From the early to mid-1980s, rap became more widely recognized as a music genre and found its way to the global scene, eventually reaching the Arab world, specifically Morocco, then Palestine, Egypt and Lebanon. As the art form developed, the Arab Spring was a golden period for famed Arab rap performers in their countries and the wider region. Arabic rap became a fertile topic for discussion on many internet platforms, especially with the spread of songs containing revolutionary lyrics encouraging young people to protest injustice, tyranny and the infringement of their political and economic rights. Among the most prominent Arab rappers whose popularity remains steadfast in the Arab world are Egy Rap School, Al Hermel, Al Tafar, Mazen al-Saeed nicknamed ‘Head’ (Al Ras) and Bu Kolthoum.
Rap in Yemen
Young Yemenis residing in the country began to get acquainted with rap in a relatively broad way after Yemen was introduced to the internet in the late 1990s and early 2000s. Hajjaj Abdul-Qawi, or ‘AG-Arabian Gold’, was among the first Arab and Yemeni youths to rap. He began writing and performing in the early 1990s in the United States (US), where his father immigrated in the 1970s and settled with his family. When Hajjaj began writing and performing his own raps, he became widely recognized in the US for his innovative rapping style that incorporated fast Western rhythms with traditional Yemeni melodies. Because of the fame he achieved in a relatively short time, a number of top Arab rappers collaborated with him.
In the mid-2000s, Hajjaj returned to Yemen to perform songs in the same artistic style he used in the US, but he added Arabic words in the dialect of the Jeben region, located in al-Dhale Governorate. Hajjaj achieved such great success that he applied this style to some of his other songs, and Yemeni record labels flocked to sign him. At that time, Hajjaj, who had selected the city of Sana’a as his headquarters, also helped many talented young Yemenis release fast-paced songs, such as Jabba Jams and Shaheen, known as ‘Kawi’ and ‘Walid and Raad’. The latter group became known as the Yemen Monsters, achieving remarkable success. Yemeni teenagers and youth bought Yemeni rap CDs by Hajjaj Abdul-Qawi and the Yemen Monsters, who performed rap in the same style as Hajjaj, which differed from US rap in terms of performance as well as the absence of profanities.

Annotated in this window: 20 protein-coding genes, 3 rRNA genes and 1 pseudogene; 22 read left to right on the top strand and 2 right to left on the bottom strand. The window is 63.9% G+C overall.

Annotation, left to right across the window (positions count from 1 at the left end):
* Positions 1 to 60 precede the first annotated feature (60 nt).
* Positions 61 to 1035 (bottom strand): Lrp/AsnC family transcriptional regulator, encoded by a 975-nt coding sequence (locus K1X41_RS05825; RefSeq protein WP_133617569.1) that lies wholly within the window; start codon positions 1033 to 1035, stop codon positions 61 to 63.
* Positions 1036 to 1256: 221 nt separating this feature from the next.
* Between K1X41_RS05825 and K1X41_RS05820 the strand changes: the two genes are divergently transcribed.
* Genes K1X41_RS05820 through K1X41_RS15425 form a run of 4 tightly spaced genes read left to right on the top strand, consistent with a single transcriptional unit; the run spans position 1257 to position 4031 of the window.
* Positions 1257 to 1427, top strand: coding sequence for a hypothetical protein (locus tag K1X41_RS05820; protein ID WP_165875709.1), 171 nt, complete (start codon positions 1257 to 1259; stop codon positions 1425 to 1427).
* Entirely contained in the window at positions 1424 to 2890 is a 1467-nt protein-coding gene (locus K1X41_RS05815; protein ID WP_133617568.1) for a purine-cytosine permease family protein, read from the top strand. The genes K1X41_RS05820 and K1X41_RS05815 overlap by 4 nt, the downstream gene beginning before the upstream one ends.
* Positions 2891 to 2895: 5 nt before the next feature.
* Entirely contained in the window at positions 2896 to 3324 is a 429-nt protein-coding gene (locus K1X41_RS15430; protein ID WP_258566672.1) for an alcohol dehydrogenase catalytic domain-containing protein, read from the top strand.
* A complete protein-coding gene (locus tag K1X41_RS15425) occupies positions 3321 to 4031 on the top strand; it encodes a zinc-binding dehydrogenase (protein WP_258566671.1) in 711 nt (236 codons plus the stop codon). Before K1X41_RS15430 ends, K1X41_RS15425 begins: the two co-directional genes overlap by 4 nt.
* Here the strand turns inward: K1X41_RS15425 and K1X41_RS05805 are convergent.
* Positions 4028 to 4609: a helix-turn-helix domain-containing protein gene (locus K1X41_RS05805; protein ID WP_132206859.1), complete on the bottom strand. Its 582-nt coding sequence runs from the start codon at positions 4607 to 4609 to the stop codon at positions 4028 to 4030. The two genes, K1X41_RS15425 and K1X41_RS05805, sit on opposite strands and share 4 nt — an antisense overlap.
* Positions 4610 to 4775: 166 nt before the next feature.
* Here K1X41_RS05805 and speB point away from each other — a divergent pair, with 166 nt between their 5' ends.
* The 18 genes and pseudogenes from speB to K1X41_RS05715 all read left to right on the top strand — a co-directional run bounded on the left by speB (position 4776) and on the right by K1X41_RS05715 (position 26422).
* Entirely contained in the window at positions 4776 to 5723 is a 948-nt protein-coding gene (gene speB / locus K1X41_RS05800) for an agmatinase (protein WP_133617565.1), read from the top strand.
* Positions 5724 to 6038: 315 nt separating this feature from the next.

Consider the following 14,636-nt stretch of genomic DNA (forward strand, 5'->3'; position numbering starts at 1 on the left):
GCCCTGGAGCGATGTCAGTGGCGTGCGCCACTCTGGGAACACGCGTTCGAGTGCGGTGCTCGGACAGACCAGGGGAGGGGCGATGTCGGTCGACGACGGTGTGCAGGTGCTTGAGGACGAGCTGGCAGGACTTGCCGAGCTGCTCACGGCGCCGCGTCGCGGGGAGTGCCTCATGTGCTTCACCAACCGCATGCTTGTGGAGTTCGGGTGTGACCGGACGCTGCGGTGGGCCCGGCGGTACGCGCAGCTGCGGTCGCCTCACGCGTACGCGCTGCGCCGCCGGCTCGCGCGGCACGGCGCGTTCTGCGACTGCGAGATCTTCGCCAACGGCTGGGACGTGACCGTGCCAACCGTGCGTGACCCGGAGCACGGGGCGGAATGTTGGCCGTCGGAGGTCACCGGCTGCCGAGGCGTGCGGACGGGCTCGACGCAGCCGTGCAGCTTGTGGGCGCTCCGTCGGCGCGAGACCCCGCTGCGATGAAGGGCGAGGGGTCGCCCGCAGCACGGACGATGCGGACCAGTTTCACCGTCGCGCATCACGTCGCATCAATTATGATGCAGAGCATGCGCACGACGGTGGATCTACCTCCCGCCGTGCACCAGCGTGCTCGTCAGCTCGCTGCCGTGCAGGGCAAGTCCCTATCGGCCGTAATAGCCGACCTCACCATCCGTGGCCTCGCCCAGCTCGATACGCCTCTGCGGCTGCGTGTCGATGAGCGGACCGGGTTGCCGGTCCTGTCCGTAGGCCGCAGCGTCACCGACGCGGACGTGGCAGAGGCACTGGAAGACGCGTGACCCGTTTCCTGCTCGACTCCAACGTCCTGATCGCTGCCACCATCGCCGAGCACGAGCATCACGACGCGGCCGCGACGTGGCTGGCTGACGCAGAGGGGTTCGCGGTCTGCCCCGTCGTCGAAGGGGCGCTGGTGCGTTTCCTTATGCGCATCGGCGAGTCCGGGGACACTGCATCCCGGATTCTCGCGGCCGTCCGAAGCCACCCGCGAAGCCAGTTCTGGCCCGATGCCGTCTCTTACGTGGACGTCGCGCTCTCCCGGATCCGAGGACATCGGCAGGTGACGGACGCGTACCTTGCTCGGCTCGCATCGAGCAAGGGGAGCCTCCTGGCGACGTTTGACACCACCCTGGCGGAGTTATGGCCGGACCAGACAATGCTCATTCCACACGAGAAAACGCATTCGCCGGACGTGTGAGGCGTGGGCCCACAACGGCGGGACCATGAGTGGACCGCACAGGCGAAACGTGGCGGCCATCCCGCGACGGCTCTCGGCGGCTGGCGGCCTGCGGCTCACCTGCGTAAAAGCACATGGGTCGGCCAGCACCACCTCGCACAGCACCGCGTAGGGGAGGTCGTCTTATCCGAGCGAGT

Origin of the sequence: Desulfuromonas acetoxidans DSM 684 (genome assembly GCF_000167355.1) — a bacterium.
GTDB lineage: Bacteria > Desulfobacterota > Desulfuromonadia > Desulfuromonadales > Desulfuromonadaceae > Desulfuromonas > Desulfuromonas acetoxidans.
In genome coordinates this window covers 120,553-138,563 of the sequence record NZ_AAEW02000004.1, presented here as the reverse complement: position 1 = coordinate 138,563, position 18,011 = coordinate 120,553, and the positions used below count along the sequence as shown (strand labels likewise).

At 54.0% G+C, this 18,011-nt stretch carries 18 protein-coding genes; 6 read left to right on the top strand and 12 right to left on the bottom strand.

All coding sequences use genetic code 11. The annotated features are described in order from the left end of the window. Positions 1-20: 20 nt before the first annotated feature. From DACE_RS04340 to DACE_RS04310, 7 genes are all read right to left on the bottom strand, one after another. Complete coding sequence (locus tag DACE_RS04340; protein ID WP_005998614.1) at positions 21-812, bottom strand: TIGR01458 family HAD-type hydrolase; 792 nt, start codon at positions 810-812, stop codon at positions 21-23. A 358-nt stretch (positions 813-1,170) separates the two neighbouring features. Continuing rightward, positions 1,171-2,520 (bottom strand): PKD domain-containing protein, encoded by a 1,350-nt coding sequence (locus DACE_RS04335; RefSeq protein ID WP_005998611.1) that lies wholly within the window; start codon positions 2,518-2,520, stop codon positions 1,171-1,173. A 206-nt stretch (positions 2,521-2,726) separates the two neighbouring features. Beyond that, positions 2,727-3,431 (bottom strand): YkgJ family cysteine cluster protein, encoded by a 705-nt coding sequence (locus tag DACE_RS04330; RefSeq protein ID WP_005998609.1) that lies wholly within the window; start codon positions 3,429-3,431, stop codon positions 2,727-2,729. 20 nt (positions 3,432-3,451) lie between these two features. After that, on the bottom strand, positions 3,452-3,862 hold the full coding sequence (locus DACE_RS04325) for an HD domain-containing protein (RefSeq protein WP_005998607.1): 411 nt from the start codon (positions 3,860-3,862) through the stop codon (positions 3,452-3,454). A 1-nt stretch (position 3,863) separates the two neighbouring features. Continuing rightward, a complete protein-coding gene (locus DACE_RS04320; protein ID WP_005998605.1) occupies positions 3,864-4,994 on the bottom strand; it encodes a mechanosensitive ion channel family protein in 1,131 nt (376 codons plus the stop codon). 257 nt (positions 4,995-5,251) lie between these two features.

In 2009, I met Hajjaj in Sana’a, and he told me about the challenges he faced in the early days when rap was not accepted by those over the age of 30 in Yemen. He also told me of the middle to upper class Yemeni youths more willing to listen to rap, which came as a surprise as rap came from the oppressed and toiling lower classes. This encouraged him to continue performing in Yemen, and to help Yemeni artists such as Hussein Moheb, who collaborated with Hajjaj on the song ‘Yemen My Great Country’. Hajjaj and his fellow musicians held small free concerts in the Cultural Center in Sana’a and in Al Sabeen park and some café yards, as well as at institutes and gardens in the Sana’a capital. These concerts were attended by many young people.
In the year between 2009 and 2010, the number of young Yemeni rap fans increased, especially among the Yemeni expatriates in the Kingdom of Saudi Arabia and a number of Gulf countries. Yemeni state television began broadcasting rap by a number of Yemeni youths for the first time, including the song ‘My Country, the Republic of Yemen’. The song welcomed the tourists in Yemen who came during that time to attend the twentieth Gulf Cup tournament of Arab Football, which was held in the stadiums of the governorates of Aden and Abyan.
On 11 February 2011, the youth revolution broke out in Yemen. Among those participating in the movement in the Freedom and Change Squares were young supporters of rap, as the revolution made room for the emergence of a lot of young talent. Some of these talented people saw rap as an outlet to express their anger and their revolutionary activities at the squares and on social media, where they could broadcast their work.